Last week I drove down to deepest Dorset to visit John Tavener, and play The Protecting Veil to him ahead of my performance in Latvia this week. I was supposed to see him three years ago to play to him, but he was very ill at the time: so ill that it was touch and go whether he would survive, so it was doubly special to see him looking bright and focused, and enjoying listening to his work. There were several questions about speeds that I wanted to ask him, and a few details of articulations and notes etc. It felt like a great honour to play to him. In my opinion The Protecting is one of the very greatest cello concertos ever written – it is strikingly original, a tonal work with fabulous streaks of dissonance that explores the possibilities of the cello as a singing instrument like no other piece. And it is one of the physically hardest, at 45 minutes with no break at all! I also think it is perhaps the most emotionally profound of all cello concertos, as it deals with such extraordinary concepts and stories – the annunciation, the incarnation of Christ, the Lament of the Mother of God at the Cross, and other passages. In short, it is a joy to play, and just spending a few hours with him, and chatting about music over lunch was a huge inspiration. May his health continue to improve.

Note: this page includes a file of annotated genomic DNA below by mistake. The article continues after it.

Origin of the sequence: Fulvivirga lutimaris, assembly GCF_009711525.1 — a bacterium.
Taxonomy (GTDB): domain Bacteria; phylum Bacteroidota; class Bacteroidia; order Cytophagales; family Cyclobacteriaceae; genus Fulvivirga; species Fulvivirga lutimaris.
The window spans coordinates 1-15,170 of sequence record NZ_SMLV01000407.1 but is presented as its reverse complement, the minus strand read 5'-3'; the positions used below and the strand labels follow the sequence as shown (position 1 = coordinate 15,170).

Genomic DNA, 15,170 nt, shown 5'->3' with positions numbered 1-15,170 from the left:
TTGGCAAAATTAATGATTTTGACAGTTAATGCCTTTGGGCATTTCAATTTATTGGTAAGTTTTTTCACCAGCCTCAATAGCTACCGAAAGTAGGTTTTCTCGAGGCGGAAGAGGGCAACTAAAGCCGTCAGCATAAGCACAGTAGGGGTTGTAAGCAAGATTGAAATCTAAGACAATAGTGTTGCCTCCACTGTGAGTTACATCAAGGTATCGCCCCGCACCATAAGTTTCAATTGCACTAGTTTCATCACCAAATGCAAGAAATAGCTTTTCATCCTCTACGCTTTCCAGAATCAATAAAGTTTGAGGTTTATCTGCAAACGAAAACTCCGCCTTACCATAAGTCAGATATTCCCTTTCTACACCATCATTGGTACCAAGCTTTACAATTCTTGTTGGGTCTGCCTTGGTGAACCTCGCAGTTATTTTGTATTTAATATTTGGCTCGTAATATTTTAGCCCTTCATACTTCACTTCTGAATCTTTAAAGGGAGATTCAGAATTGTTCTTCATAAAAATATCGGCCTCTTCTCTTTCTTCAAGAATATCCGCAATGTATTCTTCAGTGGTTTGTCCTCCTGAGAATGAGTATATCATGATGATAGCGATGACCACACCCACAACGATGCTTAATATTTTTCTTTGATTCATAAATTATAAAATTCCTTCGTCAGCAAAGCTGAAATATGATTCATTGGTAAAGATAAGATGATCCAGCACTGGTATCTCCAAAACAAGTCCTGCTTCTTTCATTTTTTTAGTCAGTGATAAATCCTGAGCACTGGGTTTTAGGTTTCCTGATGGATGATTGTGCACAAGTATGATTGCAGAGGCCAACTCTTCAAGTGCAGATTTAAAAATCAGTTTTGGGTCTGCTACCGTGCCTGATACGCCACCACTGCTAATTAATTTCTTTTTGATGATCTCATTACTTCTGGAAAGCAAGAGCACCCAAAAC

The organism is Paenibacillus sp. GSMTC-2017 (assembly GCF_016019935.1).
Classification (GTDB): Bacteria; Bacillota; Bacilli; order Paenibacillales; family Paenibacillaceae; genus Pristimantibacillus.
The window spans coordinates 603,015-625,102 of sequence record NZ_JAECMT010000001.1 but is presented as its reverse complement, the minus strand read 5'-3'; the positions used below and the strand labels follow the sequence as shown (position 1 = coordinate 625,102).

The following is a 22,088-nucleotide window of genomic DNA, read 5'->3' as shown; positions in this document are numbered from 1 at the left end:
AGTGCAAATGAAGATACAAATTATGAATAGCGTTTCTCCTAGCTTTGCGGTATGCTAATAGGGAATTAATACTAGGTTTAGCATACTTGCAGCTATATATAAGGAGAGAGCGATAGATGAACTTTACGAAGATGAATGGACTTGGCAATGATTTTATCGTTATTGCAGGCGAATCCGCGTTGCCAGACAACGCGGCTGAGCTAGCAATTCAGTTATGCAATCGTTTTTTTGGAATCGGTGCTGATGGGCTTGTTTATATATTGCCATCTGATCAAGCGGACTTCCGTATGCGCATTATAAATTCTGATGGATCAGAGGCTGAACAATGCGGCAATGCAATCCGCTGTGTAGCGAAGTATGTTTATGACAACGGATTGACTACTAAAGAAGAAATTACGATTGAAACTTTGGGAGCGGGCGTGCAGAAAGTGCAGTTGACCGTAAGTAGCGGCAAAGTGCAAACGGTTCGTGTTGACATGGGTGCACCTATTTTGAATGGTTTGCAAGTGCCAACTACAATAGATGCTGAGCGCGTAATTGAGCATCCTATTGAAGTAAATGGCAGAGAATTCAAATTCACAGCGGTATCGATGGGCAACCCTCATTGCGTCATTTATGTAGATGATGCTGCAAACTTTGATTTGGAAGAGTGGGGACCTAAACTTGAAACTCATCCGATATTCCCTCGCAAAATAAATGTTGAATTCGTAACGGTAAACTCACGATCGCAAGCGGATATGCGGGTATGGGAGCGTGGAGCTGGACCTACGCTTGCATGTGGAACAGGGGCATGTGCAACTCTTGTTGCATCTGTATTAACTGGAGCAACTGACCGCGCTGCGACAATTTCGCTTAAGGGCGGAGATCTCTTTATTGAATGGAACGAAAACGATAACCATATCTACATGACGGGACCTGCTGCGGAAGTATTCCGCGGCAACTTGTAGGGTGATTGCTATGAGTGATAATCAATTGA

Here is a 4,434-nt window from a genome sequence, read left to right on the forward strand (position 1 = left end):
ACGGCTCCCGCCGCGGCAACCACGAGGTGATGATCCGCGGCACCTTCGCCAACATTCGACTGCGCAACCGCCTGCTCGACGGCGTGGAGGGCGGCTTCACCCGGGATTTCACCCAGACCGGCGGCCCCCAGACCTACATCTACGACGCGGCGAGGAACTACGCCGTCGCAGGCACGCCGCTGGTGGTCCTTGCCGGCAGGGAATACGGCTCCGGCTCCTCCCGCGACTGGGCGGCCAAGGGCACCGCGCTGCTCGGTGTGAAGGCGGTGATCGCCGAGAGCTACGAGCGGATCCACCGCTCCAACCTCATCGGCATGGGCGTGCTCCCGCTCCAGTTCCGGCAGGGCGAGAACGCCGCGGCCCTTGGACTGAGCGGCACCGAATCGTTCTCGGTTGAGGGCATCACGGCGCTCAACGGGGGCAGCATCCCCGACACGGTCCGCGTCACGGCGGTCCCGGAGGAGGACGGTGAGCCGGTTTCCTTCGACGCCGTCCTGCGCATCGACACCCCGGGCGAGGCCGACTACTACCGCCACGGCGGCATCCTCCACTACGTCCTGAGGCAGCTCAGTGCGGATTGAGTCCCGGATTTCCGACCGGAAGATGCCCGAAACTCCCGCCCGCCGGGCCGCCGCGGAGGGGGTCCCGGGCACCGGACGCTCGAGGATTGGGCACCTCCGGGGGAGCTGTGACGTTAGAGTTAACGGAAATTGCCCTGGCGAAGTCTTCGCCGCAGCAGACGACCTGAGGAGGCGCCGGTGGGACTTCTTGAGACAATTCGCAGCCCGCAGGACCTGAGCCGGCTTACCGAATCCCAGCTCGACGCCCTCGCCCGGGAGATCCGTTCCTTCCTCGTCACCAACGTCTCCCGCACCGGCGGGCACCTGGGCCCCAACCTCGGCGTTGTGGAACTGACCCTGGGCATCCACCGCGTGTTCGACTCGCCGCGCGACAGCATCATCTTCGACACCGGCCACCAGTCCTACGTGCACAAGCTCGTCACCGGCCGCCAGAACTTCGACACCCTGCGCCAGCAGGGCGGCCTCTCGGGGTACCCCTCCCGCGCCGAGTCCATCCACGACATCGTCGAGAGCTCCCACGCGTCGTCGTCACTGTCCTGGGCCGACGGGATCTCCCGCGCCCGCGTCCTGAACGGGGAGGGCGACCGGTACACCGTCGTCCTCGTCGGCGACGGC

If I were not a physicist, I would probably be a musician. I often think in music. I live my daydreams in music. I see my life in terms of music.